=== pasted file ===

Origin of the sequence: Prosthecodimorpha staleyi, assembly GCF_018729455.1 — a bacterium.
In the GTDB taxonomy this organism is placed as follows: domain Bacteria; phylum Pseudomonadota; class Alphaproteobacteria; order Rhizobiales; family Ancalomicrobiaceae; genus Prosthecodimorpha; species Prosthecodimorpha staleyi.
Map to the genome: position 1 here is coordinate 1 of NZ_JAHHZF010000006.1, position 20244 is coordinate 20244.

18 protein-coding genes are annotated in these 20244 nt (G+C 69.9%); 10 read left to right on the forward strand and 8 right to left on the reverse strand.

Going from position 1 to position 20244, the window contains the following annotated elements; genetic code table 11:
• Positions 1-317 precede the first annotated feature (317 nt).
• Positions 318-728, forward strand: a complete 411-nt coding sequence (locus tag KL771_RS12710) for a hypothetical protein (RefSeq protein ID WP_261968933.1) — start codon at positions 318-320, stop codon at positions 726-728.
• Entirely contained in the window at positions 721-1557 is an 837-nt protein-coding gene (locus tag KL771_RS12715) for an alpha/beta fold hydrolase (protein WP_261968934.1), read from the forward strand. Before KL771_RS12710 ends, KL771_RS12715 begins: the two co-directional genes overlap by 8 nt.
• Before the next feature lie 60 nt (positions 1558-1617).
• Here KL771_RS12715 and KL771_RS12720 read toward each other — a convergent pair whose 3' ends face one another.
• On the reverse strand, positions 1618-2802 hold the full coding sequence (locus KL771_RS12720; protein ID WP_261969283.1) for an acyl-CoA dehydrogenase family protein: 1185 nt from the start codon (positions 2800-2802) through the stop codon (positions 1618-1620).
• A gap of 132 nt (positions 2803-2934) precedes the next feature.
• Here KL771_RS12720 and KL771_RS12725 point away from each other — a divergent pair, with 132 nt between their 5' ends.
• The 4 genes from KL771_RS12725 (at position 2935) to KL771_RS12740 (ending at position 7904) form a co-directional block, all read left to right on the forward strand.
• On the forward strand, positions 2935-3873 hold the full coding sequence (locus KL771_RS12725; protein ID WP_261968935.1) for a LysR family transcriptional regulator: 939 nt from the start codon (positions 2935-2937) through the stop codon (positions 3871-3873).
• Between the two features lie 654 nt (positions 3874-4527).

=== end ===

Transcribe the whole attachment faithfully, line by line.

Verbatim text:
Origin of the sequence: Prosthecodimorpha staleyi, assembly GCF_018729455.1 — a bacterium.
In the GTDB taxonomy this organism is placed as follows: domain Bacteria; phylum Pseudomonadota; class Alphaproteobacteria; order Rhizobiales; family Ancalomicrobiaceae; genus Prosthecodimorpha; species Prosthecodimorpha staleyi.
Map to the genome: position 1 here is coordinate 1 of NZ_JAHHZF010000006.1, position 20244 is coordinate 20244.

18 protein-coding genes are annotated in these 20244 nt (G+C 69.9%); 10 read left to right on the forward strand and 8 right to left on the reverse strand.

Going from position 1 to position 20244, the window contains the following annotated elements; genetic code table 11:
• Positions 1-317 precede the first annotated feature (317 nt).
• Positions 318-728, forward strand: a complete 411-nt coding sequence (locus tag KL771_RS12710) for a hypothetical protein (RefSeq protein ID WP_261968933.1) — start codon at positions 318-320, stop codon at positions 726-728.
• Entirely contained in the window at positions 721-1557 is an 837-nt protein-coding gene (locus tag KL771_RS12715) for an alpha/beta fold hydrolase (protein WP_261968934.1), read from the forward strand. Before KL771_RS12710 ends, KL771_RS12715 begins: the two co-directional genes overlap by 8 nt.
• Before the next feature lie 60 nt (positions 1558-1617).
• Here KL771_RS12715 and KL771_RS12720 read toward each other — a convergent pair whose 3' ends face one another.
• On the reverse strand, positions 1618-2802 hold the full coding sequence (locus KL771_RS12720; protein ID WP_261969283.1) for an acyl-CoA dehydrogenase family protein: 1185 nt from the start codon (positions 2800-2802) through the stop codon (positions 1618-1620).
• A gap of 132 nt (positions 2803-2934) precedes the next feature.
• Here KL771_RS12720 and KL771_RS12725 point away from each other — a divergent pair, with 132 nt between their 5' ends.
• The 4 genes from KL771_RS12725 (at position 2935) to KL771_RS12740 (ending at position 7904) form a co-directional block, all read left to right on the forward strand.
• On the forward strand, positions 2935-3873 hold the full coding sequence (locus KL771_RS12725; protein ID WP_261968935.1) for a LysR family transcriptional regulator: 939 nt from the start codon (positions 2935-2937) through the stop codon (positions 3871-3873).
• Between the two features lie 654 nt (positions 3874-4527).